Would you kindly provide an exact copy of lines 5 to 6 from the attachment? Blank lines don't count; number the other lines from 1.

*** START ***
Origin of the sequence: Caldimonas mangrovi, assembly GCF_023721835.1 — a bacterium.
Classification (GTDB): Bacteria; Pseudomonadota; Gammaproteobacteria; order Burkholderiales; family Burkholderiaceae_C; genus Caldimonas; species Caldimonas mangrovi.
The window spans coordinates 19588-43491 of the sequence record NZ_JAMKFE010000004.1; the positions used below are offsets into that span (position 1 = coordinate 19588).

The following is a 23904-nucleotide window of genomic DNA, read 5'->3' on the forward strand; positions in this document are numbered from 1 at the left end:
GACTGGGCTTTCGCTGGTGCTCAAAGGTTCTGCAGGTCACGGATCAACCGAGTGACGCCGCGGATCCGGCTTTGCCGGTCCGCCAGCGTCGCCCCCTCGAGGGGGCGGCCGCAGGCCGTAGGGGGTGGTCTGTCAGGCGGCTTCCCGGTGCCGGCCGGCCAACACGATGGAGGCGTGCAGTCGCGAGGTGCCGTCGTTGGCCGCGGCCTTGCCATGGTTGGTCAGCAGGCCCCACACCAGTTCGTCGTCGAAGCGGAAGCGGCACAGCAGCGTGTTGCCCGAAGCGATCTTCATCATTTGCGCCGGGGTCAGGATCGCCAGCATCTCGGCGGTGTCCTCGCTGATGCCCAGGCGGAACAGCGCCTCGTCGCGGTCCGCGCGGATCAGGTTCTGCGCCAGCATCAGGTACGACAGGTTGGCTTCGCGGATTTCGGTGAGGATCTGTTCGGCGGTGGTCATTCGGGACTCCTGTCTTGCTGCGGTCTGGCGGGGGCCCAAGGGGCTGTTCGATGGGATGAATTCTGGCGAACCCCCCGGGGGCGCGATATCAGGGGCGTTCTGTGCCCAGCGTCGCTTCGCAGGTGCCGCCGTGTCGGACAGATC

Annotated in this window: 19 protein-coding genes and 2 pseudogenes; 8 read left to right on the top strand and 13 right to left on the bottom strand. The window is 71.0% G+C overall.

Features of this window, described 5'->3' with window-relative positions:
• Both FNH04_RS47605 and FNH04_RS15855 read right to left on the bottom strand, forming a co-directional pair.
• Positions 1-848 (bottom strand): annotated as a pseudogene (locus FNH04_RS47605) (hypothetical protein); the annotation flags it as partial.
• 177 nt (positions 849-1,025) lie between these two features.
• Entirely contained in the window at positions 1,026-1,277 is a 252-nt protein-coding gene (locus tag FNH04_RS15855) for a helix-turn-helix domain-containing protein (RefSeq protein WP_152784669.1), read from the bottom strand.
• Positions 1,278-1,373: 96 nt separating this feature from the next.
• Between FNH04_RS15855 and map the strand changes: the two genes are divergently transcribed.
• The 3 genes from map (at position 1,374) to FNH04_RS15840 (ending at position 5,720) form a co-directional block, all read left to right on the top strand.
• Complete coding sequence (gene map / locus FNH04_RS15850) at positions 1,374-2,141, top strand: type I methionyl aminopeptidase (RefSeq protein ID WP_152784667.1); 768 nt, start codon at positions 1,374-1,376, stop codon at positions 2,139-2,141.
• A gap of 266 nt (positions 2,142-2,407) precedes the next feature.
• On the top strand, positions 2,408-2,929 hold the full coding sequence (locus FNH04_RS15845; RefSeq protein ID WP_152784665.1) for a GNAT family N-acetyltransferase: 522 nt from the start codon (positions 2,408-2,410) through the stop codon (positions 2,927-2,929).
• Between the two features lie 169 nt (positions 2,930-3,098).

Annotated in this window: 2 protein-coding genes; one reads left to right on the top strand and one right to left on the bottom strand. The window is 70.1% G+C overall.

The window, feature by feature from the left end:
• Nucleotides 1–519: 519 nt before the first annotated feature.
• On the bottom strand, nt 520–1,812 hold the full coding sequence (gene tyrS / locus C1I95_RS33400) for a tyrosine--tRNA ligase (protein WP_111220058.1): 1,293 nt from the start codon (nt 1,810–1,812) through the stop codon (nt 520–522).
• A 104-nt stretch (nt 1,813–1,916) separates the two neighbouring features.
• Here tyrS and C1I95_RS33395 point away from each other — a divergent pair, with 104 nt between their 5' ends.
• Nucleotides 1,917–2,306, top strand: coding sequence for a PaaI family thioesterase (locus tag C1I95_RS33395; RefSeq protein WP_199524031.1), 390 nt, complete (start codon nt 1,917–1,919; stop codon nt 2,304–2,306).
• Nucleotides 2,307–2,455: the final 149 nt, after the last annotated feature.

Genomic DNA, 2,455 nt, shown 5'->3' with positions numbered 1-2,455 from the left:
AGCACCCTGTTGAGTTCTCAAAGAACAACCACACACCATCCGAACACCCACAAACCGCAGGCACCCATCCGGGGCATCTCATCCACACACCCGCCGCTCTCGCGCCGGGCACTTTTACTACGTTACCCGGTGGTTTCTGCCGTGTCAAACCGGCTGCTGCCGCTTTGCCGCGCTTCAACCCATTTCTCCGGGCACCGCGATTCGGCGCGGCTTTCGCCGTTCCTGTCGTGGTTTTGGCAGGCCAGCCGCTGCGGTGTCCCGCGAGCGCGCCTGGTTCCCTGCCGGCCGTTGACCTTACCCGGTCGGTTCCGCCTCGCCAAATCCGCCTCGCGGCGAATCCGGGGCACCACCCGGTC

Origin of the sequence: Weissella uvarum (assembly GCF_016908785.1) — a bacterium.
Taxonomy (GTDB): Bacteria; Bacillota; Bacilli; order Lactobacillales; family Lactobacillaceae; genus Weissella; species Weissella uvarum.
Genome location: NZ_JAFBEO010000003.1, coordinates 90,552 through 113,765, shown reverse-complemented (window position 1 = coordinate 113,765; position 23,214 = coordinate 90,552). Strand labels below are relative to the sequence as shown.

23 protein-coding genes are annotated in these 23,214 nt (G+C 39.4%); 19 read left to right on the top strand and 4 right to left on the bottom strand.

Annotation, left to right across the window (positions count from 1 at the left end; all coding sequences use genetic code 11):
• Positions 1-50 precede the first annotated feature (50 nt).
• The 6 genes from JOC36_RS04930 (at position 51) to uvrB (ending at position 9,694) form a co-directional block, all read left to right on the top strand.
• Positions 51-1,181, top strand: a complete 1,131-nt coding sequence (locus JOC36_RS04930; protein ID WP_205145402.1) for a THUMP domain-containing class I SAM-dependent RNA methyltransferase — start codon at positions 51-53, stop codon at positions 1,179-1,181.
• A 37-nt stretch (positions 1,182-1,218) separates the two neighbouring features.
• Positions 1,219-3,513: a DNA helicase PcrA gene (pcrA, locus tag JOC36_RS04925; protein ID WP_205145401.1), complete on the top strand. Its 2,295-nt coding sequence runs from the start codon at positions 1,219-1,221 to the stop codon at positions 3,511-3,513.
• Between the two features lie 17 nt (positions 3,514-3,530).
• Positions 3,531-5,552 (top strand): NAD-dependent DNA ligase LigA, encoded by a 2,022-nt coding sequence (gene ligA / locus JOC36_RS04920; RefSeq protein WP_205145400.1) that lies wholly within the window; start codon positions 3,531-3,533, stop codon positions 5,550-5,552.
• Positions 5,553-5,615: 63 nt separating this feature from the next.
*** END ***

GACTGGGCTTTCGCTGGTGCTCAAAGGTTCTGCAGGTCACGGATCAACCGAGTGACGCCGCGGATCCGGCTTTGCCGGTCCGCCAGCGTCGCCCCCTCGAGGGGGCGGCCGCAGGCCGTAGGGGGTGGTCTGTCAGGCGGCTTCCCGGTGCCGGCCGGCCAACACGATGGAGGCGTGCAGTCGCGAGGTGCCGTCGTTGGCCGCGGCCTTGCCATGGTTGGTCAGCAGGCCCCACACCAGTTCGTCGTCGAAGCGGAAGCGGCACAGCAGCGTGTTGCCCGAAGCGATCTTCATCATTTGCGCCGGGGTCAGGATCGCCAGCATCTCGGCGGTGTCCTCGCTGATGCCCAGGCGGAACAGCGCCTCGTCGCGGTCCGCGCGGATCAGGTTCTGCGCCAGCATCAGGTACGACAGGTTGGCTTCGCGGATTTCGGTGAGGATCTGTTCGGCGGTGGTCATTCGGGACTCCTGTCTTGCTGCGGTCTGGCGGGGGCCCAAGGGGCTGTTCGATGGGATGAATTCTGGCGAACCCCCCGGGGGCGCGATATCAGGGGCGTTCTGTGCCCAGCGTCGCTTCGCAGGTGCCGCCGTGTCGGACAGATC

Annotated in this window: 19 protein-coding genes and 2 pseudogenes; 8 read left to right on the top strand and 13 right to left on the bottom strand. The window is 71.0% G+C overall.